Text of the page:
- Canon SL2 vs Sony RX1R II
Specifications: Canon SL1 vs Canon SL2
Below is a side-by-side comparison of the specs of the two cameras to facilitate a quick review of their differences and common features.
|Camera Model||Canon SL1||Canon SL2|
|Camera Type||Digital single lens reflex||Digital single lens reflex|
|Camera Lens||Canon EF mount lenses||Canon EF mount lenses|
|Launch Date||March 2013||June 2017|
|Launch Price||USD 549||USD 549|
|Sensor Specs||Canon SL1||Canon SL2|
|Sensor Format||APS-C Sensor||APS-C Sensor|
|Sensor Size||22.3 x 14.9 mm||22.3 x 14.9 mm|
|Sensor Area||332.27 mm2||332.27 mm2|
|Sensor Diagonal||26.8 mm||26.8 mm|
|Sensor Resolution||17.9 Megapixels||24 Megapixels|
|Image Resolution||5184 x 3456 pixels||6000 x 4000 pixels|
|Pixel Pitch||4.31 μm||3.72 μm|
|Pixel Density||5.39 MP/cm2||7.22 MP/cm2|
|Moiré control||Anti-Alias filter||Anti-Alias filter|
|Movie Capability||1080/30p Video||1080/60p Video|
|ISO Setting||100 - 12,800 ISO||100 - 25,600 ISO|
|ISO Boost||100 - 25,600 ISO||100 - 51,200 ISO|
|Image Processor||DIGIC 5||DIGIC 7|
|DXO Sensor Quality (score)||63||79|
|DXO Color Depth (bits)||21.8||23.6|
|DXO Dynamic Range (EV)||11.3||13.4|
|DXO Low Light (ISO)||843||1041|
|Screen Specs||Canon SL1||Canon SL2|
|Viewfinder Type||Optical viewfinder||Optical viewfinder|
|Viewfinder Field of View||95%||95%|
|LCD Framing||Live View||Live View|
|Rear LCD Size||3.0inch||3.0inch|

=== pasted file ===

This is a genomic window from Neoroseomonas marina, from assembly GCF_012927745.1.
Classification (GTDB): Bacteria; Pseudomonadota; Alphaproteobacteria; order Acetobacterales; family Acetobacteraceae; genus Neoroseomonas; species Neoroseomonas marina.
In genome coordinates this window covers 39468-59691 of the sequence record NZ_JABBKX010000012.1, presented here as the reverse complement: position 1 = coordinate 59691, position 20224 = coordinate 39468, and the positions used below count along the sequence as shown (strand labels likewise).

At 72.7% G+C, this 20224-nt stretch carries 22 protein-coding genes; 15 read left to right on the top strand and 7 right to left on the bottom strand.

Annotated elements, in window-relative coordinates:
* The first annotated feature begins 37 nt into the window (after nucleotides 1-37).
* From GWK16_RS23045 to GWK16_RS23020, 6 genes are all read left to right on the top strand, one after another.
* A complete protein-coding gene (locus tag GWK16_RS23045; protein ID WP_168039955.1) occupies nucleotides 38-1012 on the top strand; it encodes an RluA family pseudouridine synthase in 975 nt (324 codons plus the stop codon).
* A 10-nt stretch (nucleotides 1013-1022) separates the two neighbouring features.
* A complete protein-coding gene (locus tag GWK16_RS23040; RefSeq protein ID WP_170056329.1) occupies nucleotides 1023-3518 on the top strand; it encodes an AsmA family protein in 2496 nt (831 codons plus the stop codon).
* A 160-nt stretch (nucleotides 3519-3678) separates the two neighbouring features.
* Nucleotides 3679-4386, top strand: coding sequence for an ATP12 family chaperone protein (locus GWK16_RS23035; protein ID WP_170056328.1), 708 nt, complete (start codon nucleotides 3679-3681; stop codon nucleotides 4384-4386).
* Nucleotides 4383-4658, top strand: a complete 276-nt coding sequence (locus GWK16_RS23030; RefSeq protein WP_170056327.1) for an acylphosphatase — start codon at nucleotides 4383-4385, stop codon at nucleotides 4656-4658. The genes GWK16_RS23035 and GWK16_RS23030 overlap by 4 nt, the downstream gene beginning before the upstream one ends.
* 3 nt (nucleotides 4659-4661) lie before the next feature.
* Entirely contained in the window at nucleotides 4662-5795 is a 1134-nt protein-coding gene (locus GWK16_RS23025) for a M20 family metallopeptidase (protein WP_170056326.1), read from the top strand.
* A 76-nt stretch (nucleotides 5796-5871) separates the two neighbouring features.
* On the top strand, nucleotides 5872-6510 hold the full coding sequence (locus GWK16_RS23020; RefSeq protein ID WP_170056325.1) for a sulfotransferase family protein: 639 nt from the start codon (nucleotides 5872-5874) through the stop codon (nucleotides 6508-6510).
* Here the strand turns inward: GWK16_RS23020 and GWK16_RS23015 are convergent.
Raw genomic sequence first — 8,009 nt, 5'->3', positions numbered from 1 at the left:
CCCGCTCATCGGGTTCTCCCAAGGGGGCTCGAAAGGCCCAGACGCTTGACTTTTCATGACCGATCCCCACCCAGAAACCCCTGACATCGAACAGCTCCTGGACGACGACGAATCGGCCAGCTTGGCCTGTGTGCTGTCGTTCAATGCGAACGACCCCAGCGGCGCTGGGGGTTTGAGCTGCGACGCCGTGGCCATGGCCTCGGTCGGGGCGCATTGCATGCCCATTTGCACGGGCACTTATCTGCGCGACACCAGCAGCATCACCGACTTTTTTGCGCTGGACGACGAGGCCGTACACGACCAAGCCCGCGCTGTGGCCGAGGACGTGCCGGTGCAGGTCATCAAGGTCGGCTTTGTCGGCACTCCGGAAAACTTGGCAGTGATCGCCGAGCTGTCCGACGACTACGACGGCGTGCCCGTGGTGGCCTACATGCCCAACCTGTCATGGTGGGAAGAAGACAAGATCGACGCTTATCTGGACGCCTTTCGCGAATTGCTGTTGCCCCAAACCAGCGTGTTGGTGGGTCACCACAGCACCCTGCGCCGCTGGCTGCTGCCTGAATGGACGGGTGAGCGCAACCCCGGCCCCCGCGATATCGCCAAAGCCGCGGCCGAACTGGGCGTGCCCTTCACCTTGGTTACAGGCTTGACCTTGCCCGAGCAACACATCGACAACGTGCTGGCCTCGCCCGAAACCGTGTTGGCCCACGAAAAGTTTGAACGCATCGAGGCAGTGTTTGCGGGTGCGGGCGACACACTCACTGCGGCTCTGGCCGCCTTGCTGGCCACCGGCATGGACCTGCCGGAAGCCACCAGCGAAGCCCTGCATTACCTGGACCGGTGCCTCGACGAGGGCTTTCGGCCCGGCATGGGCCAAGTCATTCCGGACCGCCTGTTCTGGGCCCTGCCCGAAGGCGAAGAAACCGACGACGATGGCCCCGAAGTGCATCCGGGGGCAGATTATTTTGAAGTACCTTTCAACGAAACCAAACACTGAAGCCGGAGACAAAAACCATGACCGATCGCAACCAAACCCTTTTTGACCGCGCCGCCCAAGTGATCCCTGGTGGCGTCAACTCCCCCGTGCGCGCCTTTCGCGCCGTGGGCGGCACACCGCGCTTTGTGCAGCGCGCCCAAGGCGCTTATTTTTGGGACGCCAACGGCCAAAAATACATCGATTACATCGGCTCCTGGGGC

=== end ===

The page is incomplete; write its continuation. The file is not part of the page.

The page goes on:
|LCD Resolution||1040k dots||1040k dots|
|LCD Attachment||Fixed screen||Swivel screen|
|Shooting Specs||Canon SL1||Canon SL2|
|Focus System||Phase-detect AF||Phase-detect AF|
|Continuous Shooting||4.9 shutter flaps/s||5 shutter flaps/s|
|Shutter Life Expectancy||100 000 actuations||100 000 actuations|
|Time-Lapse Photography||no Intervalometer||Intervalometer built-in|
|Fill Flash||Build-in Flash||Build-in Flash|
|Storage Medium||SDXC cards||SDXC cards|
|Second Storage Option||Single card slot||Single card slot|
|UHS card support||UHS-I||UHS-I|
|Connectivity Specs||Canon SL1||Canon SL2|
|USB Connector||USB 2.0||USB 2.0|
|HDMI Port||mini HDMI||mini HDMI|
|Microphone Port||External MIC port||External MIC port|
|Wifi Support||no Wifi||Wifi built-in|
|Near-Field Communication||no NFC||NFC built-in|
|Bluetooth Support||no Bluetooth||Bluetooth built-in|
|Body Specs||Canon SL1||Canon SL2|
|Battery Life (CIPA)||380 shots per charge||650 shots per charge|
117 x 91 x 69 mm
(4.6 x 3.6 x 2.7 in)
122 x 93 x 70 mm
(4.8 x 3.7 x 2.8 in)
|Camera Weight||407 g (14.4 oz)||453 g (16.0 oz)|